The prayer garden, by Britta Benson

The Dock Cafe is situated in Belfast’s Titanic Quarter. It’s volunteer run and one of the most peaceful places you could possibly imagine. You pay what you can. The walls are full of artwork. Much of it relates to Belfast and the Titanic. The atmosphere is made up of pure loveliness. But the best part is yet to come: the prayer garden. A separate corner you can retreat into, should you feel the need to simply sit on your own for a while. No one will disturb you. You can write a prayer on a post it note and stick it on to the wall. Sometimes it helps to give thoughts a shape and a place. Why don’t all public spaces have a little refuge like that? A quiet zone. An alone time spot. It would make life so much easier.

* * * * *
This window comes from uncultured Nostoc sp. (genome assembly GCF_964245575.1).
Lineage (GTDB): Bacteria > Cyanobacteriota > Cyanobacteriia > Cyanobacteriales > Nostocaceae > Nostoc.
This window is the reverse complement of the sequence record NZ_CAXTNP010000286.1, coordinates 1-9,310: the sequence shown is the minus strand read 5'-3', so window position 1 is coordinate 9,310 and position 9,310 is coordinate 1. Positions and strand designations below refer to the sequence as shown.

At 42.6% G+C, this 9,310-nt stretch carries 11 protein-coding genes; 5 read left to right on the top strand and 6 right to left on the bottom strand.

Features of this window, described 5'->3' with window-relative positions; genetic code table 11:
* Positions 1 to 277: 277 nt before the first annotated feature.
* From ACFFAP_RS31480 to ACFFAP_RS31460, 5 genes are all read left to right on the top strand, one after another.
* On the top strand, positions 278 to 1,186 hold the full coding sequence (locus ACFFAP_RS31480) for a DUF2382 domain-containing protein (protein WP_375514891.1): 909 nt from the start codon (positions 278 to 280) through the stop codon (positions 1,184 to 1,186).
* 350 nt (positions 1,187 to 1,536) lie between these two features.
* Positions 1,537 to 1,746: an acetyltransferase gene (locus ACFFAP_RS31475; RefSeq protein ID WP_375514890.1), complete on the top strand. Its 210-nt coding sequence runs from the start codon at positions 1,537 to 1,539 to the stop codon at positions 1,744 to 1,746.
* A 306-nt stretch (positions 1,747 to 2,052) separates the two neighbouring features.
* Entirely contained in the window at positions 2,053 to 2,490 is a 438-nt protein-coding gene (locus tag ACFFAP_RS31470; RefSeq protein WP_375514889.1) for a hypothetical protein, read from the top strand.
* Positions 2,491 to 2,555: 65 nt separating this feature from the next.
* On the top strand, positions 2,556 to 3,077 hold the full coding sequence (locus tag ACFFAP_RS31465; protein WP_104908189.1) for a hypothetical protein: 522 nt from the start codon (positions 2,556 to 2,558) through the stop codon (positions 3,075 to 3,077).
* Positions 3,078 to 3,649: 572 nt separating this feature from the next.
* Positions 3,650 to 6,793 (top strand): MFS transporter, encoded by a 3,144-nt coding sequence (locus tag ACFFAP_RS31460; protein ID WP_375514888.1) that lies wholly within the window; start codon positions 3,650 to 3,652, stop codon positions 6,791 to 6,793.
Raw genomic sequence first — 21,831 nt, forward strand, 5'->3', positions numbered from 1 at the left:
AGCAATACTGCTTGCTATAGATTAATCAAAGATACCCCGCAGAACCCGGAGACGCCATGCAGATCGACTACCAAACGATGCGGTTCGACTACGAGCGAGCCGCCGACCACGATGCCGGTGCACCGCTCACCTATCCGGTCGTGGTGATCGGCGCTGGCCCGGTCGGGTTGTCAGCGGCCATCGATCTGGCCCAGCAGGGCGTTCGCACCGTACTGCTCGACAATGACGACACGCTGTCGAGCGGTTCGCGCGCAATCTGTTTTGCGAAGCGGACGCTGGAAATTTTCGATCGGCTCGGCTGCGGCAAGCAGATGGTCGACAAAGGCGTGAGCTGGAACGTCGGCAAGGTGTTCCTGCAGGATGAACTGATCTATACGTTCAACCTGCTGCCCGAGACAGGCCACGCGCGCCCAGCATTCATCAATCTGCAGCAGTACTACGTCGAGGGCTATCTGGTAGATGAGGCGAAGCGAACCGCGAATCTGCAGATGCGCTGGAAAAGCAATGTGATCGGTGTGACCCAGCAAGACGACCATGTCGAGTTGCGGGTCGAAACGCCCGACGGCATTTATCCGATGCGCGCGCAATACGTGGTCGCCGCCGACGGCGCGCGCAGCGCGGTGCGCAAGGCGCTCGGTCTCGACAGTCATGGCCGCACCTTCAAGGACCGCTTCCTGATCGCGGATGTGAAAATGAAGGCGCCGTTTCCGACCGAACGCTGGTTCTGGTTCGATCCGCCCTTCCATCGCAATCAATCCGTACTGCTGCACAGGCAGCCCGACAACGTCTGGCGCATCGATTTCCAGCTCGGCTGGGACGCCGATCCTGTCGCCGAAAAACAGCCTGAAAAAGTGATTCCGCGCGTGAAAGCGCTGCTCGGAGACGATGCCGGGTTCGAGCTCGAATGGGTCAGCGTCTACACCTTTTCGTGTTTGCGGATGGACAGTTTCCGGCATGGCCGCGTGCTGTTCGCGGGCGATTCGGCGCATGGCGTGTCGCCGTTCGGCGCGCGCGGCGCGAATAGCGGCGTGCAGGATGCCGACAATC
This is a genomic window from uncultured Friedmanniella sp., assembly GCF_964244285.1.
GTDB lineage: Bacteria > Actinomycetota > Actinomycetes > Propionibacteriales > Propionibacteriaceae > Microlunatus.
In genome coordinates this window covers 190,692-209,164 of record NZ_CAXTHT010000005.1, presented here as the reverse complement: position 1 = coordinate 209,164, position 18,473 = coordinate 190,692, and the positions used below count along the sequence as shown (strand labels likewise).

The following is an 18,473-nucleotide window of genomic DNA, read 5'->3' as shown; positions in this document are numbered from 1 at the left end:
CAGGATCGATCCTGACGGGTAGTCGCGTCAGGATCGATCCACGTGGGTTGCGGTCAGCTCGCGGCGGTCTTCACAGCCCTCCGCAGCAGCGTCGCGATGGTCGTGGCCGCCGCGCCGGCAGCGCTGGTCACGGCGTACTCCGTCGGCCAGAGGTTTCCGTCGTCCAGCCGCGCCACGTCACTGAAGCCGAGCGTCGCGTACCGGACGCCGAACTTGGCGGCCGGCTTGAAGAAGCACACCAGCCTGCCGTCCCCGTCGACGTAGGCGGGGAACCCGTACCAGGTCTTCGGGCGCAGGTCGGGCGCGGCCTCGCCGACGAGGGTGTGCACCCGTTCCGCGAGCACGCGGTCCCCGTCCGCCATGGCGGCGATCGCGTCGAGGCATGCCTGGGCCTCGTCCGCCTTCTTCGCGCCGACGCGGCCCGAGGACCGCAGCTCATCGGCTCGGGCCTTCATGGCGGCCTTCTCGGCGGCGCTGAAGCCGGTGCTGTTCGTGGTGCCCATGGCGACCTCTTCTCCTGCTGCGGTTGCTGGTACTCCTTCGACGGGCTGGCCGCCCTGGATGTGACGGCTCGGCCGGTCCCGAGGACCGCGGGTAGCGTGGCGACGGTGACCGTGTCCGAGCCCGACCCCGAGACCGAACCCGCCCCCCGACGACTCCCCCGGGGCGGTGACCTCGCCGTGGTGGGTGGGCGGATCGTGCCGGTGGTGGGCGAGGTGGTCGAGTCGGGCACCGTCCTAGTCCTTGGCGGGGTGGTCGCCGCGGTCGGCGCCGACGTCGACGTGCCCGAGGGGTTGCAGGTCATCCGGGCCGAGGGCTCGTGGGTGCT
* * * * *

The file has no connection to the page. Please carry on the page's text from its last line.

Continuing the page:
The prayer garden

In the back left corner of the cafe,

protected by an ornamental wooden fence,

nestles a prayer garden with open arms,

a light filled oasis, green, green, green,

with a broad leaf palm tree in the centre,

spider plants and peace lilies dotted

on shelves packed with random books.

I need calm, a refuge, after my scone.

So I sit, write my thoughts

on a small piece of paper,

stick my load on the wall.

What happens to a wish, a hope,

among brothers, sisters, hundreds?

One day, I guess, they’ll fall.

I pick up a tiny yellow note

that curls in front of my feet

and read: ‘Enough’. One day.

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